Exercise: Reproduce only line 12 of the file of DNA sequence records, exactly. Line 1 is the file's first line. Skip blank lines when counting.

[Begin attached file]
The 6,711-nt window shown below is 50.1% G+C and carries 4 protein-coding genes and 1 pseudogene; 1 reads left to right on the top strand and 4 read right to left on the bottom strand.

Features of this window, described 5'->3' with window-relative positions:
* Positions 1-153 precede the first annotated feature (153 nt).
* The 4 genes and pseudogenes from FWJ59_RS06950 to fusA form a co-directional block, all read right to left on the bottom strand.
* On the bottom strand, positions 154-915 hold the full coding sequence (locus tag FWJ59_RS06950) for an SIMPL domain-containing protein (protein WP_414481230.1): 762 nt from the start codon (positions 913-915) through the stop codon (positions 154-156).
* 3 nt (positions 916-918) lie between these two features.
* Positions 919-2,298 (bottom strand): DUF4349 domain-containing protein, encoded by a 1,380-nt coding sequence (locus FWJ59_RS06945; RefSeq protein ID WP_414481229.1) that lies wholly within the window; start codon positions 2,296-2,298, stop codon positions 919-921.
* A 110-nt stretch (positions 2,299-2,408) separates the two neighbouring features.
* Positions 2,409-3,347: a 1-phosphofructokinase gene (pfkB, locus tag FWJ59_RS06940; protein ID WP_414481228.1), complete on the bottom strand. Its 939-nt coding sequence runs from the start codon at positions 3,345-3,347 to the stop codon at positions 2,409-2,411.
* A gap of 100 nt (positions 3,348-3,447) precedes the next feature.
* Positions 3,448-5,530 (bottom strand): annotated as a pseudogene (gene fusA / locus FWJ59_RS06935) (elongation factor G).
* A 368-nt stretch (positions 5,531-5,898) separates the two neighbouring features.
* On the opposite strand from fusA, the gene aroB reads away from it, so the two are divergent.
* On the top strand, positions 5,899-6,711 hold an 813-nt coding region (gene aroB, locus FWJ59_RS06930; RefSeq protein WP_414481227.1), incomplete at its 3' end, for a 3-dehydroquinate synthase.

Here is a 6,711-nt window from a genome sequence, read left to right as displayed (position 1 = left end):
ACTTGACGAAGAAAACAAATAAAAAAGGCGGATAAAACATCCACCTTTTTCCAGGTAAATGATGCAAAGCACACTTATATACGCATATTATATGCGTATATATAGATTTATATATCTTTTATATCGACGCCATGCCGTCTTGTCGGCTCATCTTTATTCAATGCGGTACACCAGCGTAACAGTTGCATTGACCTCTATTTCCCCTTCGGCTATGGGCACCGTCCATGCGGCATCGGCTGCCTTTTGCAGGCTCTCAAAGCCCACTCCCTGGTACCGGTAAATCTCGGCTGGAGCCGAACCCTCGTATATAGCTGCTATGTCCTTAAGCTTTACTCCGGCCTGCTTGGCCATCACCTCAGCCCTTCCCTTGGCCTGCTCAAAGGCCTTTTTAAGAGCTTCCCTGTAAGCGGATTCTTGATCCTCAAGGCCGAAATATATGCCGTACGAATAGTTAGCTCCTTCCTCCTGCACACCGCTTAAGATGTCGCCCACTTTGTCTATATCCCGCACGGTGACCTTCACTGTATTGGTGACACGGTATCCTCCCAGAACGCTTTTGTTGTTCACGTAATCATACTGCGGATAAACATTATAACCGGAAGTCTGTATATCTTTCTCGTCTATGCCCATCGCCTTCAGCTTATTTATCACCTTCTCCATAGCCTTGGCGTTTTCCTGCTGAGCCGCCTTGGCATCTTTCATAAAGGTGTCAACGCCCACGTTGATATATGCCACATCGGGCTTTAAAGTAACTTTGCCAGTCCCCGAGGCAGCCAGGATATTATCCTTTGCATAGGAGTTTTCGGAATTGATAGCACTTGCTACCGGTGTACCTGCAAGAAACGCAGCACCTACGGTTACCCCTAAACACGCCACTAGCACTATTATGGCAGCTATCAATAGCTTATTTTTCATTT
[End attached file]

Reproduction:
* A 368-nt stretch (positions 5,531-5,898) separates the two neighbouring features.